Other writers disagree with Mwenda’s analysis. They say that increased electricity prices and ongoing load-shedding have a major effect on the poor, despite the ‘lifeline tariff’ remaining the same. (Donald Kamugisha, The Independent 27/01/12 and Ndinawe Byekwaso in The Daily Monitor 05/02/12) Any disruption to industrial processes puts prices up for ordinary people. Automated dairies and grain mills can’t afford to have any problems with their electricity supply. The less food that is processed, the more expensive it becomes. In a country where inflation is running at over 25%, that has a major impact on people up and down the country, rich and poor. Maize milling plants, for example, produce one of Uganda’s staple foods, posho.

Cutting off the power means that water purification plants and pumping equipment don’t work, so the water can also be cut off. Stuart and I are all right as our nice flat has supplementary water tanks, but we’re among the lucky ones.  As a result of the rise in electricity prices, the National Water and Sewerage Cooperation has also increased water tariffs by 10%, affecting the price of jerry cans of water for those who have to buy it, as well as those few of us who have piped water. A number of areas of Kampala are now without water, particularly those in hilly areas, because of the power needed to pump water uphill.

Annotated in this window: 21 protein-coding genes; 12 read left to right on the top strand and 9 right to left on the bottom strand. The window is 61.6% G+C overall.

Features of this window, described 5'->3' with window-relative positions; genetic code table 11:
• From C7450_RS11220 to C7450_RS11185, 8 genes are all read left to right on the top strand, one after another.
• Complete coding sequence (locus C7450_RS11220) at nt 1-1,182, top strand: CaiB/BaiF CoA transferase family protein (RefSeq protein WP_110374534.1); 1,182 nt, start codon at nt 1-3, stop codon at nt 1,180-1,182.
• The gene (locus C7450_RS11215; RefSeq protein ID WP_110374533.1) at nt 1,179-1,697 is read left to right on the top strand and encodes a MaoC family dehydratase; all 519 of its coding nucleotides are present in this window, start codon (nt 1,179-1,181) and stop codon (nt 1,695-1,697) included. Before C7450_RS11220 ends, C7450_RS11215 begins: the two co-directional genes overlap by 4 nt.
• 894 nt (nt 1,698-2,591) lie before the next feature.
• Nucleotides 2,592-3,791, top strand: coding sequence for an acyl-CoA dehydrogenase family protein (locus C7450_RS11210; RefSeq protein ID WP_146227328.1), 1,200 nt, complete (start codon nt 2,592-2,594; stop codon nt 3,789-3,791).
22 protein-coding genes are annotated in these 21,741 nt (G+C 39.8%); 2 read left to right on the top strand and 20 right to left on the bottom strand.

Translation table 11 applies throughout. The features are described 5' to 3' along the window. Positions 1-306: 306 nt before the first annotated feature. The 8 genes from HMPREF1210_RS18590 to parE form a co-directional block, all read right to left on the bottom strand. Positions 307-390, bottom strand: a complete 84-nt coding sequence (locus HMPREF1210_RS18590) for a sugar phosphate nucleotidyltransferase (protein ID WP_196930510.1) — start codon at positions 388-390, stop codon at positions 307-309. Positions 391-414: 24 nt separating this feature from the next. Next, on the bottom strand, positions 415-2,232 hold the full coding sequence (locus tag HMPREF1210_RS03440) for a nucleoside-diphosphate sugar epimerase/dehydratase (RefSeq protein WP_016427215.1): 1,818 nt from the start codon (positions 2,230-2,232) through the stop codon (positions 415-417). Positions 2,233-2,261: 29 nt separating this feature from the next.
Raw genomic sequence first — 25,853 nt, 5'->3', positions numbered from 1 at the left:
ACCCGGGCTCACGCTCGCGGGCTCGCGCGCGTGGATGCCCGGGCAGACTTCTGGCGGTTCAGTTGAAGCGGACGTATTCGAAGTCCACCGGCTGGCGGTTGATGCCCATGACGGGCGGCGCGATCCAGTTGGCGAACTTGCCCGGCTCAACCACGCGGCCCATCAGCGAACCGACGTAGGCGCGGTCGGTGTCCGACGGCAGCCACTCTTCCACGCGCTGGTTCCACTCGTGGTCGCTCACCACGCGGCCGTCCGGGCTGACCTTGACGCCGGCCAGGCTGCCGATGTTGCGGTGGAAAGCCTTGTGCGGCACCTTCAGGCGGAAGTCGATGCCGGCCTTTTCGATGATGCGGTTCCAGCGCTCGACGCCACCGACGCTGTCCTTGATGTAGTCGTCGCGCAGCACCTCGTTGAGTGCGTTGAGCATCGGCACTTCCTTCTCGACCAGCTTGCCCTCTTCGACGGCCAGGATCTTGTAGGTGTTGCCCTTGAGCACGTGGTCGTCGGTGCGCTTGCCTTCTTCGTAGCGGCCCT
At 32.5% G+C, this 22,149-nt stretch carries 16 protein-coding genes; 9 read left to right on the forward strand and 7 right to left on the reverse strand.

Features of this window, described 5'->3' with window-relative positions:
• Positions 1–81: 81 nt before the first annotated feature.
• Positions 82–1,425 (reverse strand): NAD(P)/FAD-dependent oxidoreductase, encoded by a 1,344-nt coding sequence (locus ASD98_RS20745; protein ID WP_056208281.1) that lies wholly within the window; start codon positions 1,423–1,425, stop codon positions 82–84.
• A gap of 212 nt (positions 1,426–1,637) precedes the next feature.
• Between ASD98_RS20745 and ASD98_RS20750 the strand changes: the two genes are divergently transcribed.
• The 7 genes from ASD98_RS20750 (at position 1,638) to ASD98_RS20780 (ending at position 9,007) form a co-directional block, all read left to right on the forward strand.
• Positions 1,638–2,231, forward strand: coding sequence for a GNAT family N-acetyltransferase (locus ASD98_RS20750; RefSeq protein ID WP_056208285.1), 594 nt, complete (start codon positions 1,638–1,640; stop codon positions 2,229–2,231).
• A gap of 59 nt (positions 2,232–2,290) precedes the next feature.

Offices stop working. Administration can be pretty disorganised in Uganda at the best of times. Load-shedding results in thousands of office workers kicking their heels. Stuart and I alternate working at home with working in the office, depending on which building has got a power supply at the time. Ordinary clerical assistants can’t do that. The existing backlog of work gets even higher as photocopiers and computers lie idle.

Some industrial workers are laid off when there’s no power and their wages are docked. No one can afford that. Some offices and workplaces may have generators, but not all, and anyway, diesel costs money as angry city traders recently pointed out. Power cuts affect businesses like Hoima Cement and Uganda Clays which use local raw materials, making their products more expensive than imported products and less competitive in the export market.

Frequent power cuts are not, of course, confined to Uganda. They are a problem which afflicts most developing countries where demand outstrips supply. The Worldwatch Institute recently published research showing that across the world, more than a billion people have no access to electricity while a further billion have only an unreliable supply, affecting their health and livelihoods and the environment (for example, through increased use of firewood). In Uganda, we are promised that when the new Bujagali dam comes on stream, load-shedding will decrease. That will mean a reduction from the current twelve, to ‘only’ eight hours without electricity each day. Even then tariffs will not fall for 13 years, according to the State Minister for Energy, because of the need to cover debts incurred during the building of the dam.

However, load-shedding can have a much more serious impact on ordinary families than even rising food prices, limited domestic water supply and mounting paperwork in government offices.